During the Gettysburg Campaign in the
American Civil War, the Battle of Fairfield played an important role in
securing the Hagerstown Road, enabling Robert E. Lee's Army of Northern
Virginia to retreat through Fairfield towards the Potomac River.
Union Hospital 17, the Hugh Culbertson Farm: "Situated on Carroll's Tract
Road between Cashtown and Fairfield, this house was used as a hospital for
the 6th Cavalry. On July 3, 1863, the rear guard of the Confederate
Cavalry and the 6th Union Cavalry skirmished in this area. Private George
Platt, Troop II, of the 6th Cavalry saved the Union Colors, was promoted
to Sergeant, and awarded the Medal of Honor."
The Battle of Fairfield was a cavalry engagement during the Gettysburg
Campaign of the American Civil War. It was fought July 3, 1863, near
Fairfield, Pennsylvania, concurrently with the Battle of Gettysburg,
although it was not a formal part of that battle. While a minor fight by
the small number of troops deployed, strategically, the Confederate
victory secured the important Hagerstown Road, which Robert E. Lee's Army
of Northern Virginia would use on July 5 to return to Maryland and then on
to safety in Virginia.
Much of the cavalry of the Army of Northern Virginia had accompanied J.E.B.
Stuart on his ride around the Federal Army of the Potomac through Maryland
and south-central Pennsylvania. Lee had retained several brigades to guard
the mountain passes as he advanced through the Shenandoah and Cumberland
Valleys and to scout Federal positions. Among the latter brigades was that
of William E. "Grumble" Jones—the celebrated "Laurel Brigade" that had
once been commanded by Turner Ashby. Jones had detached one of his best
commands, the 35th Battalion, Virginia Cavalry, to accompany the infantry
of Jubal Early, but retained the bulk of his command. Jones' Brigade had
been raiding the Baltimore & Ohio Railroad in West Virginia and Maryland
before being recalled by Lee. They hastened to Pennsylvania, crossing the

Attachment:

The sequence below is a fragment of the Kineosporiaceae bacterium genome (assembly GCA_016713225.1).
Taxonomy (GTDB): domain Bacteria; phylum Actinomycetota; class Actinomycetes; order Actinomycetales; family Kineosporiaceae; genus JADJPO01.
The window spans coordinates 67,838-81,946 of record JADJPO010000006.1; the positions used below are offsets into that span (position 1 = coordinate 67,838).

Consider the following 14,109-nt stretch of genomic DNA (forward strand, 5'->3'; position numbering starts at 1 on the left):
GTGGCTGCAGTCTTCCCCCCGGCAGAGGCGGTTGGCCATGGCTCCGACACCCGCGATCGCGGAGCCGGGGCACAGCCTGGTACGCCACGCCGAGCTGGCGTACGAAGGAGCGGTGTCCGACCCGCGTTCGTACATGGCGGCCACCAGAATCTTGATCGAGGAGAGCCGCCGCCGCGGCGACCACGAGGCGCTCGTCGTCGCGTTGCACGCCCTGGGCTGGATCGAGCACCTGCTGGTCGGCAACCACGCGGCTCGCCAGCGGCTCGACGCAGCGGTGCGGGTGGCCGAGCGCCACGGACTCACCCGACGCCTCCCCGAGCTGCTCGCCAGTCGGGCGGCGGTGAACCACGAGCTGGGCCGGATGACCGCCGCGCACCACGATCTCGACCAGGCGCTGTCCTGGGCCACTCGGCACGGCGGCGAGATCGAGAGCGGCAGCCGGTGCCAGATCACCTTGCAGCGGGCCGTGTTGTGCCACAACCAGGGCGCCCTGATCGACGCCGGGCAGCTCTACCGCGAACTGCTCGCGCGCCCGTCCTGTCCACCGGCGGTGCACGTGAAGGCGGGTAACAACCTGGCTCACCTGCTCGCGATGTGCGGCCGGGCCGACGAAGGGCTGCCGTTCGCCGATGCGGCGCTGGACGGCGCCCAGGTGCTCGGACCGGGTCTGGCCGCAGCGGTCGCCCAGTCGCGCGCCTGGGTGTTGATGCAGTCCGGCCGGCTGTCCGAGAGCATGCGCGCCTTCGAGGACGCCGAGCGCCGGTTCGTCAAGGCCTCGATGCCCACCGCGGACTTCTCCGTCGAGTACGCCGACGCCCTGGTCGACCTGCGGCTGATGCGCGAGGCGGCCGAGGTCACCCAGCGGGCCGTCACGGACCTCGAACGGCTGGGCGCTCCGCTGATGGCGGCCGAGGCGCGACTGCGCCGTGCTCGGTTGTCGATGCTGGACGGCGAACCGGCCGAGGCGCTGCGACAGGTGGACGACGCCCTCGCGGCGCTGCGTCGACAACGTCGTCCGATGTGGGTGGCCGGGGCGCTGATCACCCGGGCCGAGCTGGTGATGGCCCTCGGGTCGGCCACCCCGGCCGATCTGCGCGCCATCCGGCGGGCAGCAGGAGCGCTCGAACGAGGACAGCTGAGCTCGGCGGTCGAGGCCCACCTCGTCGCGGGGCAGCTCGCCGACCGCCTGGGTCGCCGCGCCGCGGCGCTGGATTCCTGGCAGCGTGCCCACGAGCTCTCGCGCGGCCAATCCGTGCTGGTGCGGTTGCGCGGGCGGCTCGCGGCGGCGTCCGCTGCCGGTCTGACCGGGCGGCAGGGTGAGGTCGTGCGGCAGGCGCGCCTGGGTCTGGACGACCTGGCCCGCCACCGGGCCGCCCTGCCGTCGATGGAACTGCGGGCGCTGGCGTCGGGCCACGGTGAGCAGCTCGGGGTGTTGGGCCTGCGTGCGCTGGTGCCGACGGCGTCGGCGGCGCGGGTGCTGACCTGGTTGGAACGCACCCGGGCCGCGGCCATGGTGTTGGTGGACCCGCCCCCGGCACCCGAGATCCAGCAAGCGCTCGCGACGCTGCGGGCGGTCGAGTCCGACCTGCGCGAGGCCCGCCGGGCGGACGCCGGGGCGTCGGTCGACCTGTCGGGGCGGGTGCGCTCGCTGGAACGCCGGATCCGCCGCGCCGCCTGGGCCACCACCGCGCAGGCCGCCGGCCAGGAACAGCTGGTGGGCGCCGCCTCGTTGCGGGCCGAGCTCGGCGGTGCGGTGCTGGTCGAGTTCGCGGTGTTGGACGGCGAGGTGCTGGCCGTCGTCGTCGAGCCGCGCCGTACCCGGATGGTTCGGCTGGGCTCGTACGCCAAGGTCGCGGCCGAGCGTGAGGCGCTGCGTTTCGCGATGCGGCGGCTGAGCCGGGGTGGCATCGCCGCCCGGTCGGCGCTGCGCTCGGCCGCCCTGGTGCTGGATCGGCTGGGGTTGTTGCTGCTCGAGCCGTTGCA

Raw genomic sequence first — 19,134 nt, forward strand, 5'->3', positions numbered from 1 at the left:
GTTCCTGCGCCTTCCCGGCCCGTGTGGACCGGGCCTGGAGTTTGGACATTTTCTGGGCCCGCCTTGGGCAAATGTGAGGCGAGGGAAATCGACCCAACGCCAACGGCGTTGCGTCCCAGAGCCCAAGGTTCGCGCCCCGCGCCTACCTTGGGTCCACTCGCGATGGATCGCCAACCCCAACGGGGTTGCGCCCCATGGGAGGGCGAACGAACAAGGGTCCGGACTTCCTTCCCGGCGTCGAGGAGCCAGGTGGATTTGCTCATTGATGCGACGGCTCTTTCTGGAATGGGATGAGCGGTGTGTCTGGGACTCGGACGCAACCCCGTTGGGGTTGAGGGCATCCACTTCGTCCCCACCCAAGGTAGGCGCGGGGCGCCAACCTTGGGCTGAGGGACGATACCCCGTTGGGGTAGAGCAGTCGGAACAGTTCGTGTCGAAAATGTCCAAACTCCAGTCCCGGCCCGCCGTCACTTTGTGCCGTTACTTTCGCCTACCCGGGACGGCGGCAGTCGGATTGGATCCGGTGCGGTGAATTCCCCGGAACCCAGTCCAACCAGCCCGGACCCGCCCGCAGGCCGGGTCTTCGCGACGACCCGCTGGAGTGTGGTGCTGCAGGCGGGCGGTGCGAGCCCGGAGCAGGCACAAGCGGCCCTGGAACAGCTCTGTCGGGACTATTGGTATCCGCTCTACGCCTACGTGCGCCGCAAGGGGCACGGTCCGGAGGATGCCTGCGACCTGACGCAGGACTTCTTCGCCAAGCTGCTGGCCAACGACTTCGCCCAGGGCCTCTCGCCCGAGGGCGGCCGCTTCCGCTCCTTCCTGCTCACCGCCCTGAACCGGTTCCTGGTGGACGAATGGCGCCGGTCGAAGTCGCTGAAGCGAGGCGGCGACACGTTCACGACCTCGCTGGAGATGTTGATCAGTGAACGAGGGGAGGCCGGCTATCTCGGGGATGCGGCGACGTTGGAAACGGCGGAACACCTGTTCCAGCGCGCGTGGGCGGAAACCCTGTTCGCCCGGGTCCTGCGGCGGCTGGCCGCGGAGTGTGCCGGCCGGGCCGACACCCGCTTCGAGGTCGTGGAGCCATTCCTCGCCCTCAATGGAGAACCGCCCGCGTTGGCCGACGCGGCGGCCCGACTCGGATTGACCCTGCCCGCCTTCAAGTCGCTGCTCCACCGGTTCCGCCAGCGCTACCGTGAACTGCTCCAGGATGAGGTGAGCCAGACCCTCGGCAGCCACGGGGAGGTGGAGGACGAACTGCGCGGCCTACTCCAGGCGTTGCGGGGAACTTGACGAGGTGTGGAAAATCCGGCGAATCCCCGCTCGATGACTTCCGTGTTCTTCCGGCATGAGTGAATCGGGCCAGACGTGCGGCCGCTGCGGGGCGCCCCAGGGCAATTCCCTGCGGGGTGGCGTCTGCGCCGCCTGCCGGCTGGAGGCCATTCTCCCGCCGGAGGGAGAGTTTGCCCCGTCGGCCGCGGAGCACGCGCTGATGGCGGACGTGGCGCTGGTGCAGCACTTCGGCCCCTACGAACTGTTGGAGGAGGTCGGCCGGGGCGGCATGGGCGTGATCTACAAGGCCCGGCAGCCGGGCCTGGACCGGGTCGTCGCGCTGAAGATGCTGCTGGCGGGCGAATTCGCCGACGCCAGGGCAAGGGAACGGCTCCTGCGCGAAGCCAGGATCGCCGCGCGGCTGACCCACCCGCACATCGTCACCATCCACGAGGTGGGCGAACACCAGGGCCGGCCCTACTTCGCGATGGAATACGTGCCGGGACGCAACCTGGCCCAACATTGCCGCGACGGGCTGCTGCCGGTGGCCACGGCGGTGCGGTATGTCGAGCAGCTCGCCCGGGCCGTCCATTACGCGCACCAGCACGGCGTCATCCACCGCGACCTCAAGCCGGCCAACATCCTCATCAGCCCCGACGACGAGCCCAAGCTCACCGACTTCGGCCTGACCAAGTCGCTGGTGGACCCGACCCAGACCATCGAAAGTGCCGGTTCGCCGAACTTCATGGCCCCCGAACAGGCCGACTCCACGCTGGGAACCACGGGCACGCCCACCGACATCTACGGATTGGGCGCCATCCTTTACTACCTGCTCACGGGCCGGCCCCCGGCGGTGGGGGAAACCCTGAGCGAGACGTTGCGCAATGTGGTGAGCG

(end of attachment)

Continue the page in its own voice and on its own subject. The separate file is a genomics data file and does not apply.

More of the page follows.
Potomac River on July 1 (where Jones detached the 12th Virginia to guard
the ford) and camping at Chambersburg the following night.
Jones' force had been reduced to the 6th, 7th, and 11th Virginia Cavalry
and Preston Chew's Battery of horse artillery. Jones reached Fairfield on
July 3 in response to Lee's orders to secure the vital Hagerstown Road.
Reports of a slow moving Confederate wagon train in the vicinity had
attracted the attention of newly commissioned Union Brig. Gen. Wesley
Merritt, who ordered the 6th U.S. Cavalry under Maj. Samuel H. Starr to
scout Fairfield and locate the wagons.
Once in Fairfield, Major Starr learned that a wagon train had just rolled
out of town and was heading to Cashtown. He divided his 400 men into three
detachments and began to search for the wagons. One party soon encountered
the pickets of Jones' 7th Virginia Cavalry and withdrew when additional
Confederates rode up. Informed of the presence of the enemy, Starr rode to
a small ridge and dismounted his men in fields and an orchard on both
sides of the road. He threw back a mounted charge of the 7th Virginia,
just as Chew's Battery unlimbered and opened fire on the Federal
cavalrymen. Supported by the 6th Virginia, the 7th Virginia charged again,
clearing Starr's force off the ridge and inflicting heavy losses. Jones
pursued the retreating Federals for three miles to the Fairfield Gap, but
was unable to catch his quarry.
Federal losses were 6 killed, 28 wounded, and 208 accounted for. The
losses for the 7th Virginia Cavalry were 8 killed, 21 wounded, and 5
Jones camped near Fairfield and kept the road open for Lee's retreat, then
guarded the rear as the Army of Northern Virginia slogged through the
Fairfield Gap in a driving rainstorm on July 5.
Pvt. George C. Platt, an Irish immigrant serving in Troop H of the 6th
U.S. Cavalry, was awarded the Medal of Honor on July 12, 1895, for his
actions at Fairfield. His citation reads, "Seized the regimental flag upon
the death of the standard bearer in a hand-to-hand fight and prevented it
from falling into the hands of the enemy.